This year’s assembly on Fri., April 26, coincides with Prom Week when students will be driving at night to attend prom
WASHOUGAL — Washougal High School conducts an “Every 15 Minutes” assembly when a senior chooses to organize it for their senior project. The program includes a realistic and impactful scenario of just what can happen when students make wrong choices behind the wheel.
This year’s assembly on Fri., April 26, coincides with Prom Week when students will be driving at night to attend prom. The WA State Patrol, Washougal Police Department, Target Zero, and State Farm will participate in this year’s assembly to help drive the message home.
“We want our students to make safe decisions,” said Aaron Hansen, principal of Washougal High School. “As we all know impaired and/or distracted driving can be extremely dangerous and result in terrible accidents, especially among teens,” he added.
Sgt. David Divis from the Washington State Patrol will be bringing their department’s Mobile Impaired Driving Unit (MIDU) and provide demonstrations to students. The MIDU, which was made possible in part through a grant from State Farm, is a 36-foot motorhome specially designed to serve as a mobile processing station for impaired drivers. The MIDU is equipped with three evidential breath test instruments, three report writing stations, two holding cells, computer aided dispatching, and a dark room for drug evaluations. It is used to support all law enforcement agencies in the state with processing impaired drivers. This speeds up the process enabling the officers to quickly return to active search for additional impaired drivers.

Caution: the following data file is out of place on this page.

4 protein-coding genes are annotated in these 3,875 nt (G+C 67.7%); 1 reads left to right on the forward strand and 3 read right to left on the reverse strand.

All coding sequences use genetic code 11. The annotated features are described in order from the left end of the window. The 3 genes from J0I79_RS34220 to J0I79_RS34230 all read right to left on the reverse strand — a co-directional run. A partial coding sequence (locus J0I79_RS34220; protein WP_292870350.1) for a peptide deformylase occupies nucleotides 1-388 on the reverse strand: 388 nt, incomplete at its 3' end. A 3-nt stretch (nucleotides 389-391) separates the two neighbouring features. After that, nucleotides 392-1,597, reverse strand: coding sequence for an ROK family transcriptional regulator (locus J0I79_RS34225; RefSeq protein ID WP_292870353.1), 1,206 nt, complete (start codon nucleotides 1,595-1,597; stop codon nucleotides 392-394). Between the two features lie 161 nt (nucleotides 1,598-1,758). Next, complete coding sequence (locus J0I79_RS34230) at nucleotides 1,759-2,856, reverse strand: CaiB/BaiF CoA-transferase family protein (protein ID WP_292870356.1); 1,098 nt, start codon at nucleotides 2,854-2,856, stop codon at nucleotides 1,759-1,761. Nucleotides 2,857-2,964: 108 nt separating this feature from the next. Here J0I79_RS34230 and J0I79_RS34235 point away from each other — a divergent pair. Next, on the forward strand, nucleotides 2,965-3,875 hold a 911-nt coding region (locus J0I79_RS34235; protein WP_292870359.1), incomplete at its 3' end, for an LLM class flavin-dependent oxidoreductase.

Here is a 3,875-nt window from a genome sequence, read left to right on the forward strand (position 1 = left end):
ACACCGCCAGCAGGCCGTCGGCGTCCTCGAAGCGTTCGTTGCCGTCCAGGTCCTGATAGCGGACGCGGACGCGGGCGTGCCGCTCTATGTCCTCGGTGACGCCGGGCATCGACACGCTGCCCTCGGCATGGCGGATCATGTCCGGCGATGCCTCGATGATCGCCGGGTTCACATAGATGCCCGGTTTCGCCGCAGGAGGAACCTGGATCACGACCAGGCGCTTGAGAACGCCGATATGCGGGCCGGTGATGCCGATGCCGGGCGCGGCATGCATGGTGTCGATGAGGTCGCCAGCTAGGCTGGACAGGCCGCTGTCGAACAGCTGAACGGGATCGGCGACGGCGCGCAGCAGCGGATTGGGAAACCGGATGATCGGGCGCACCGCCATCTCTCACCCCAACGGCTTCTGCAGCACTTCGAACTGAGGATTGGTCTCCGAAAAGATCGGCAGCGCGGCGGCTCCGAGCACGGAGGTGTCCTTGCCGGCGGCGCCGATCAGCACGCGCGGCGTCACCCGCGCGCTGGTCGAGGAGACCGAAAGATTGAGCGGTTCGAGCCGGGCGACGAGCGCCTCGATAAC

“Young people know that drinking and driving is bad … but many have never been affected by the tragedies caused from driving under the influence,’ said Sgt. Zane Freschette of the Washougal Police Department. “A visit to the Mobile Impaired Driving Unit offers an opportunity for our students to be impacted first-hand without having to suffer the horrors of losing a loved one.”
Target Zero, a statewide coalition whose aim is to reduce traffic fatalities to zero by the year 2030 will participate in the assembly. State Farm agent Jeremiah Stephen will also talk to students on the impact tickets and a DUI will have on their insurance in the future. Said Stephen, “State Farm strongly supports teen driver safety and we are proud to work with local police departments to bring safety education to schools.
“High School students may not realize that a normal teenage day can be changed forever because of distracted or impaired driving,’’ Stephen said. “We want everyone to stay safe and keep other drivers, passengers, and pedestrians safe.”
Principal Hansen summed it up by saying, “We want our students to be thoughtful whether they are driving, riding with someone or have friends who are potentially making a decision that could impact their lives forever as well as the lives of others.”
Information provided by Clark Co. Traffic Safety Task Force — Target Zero.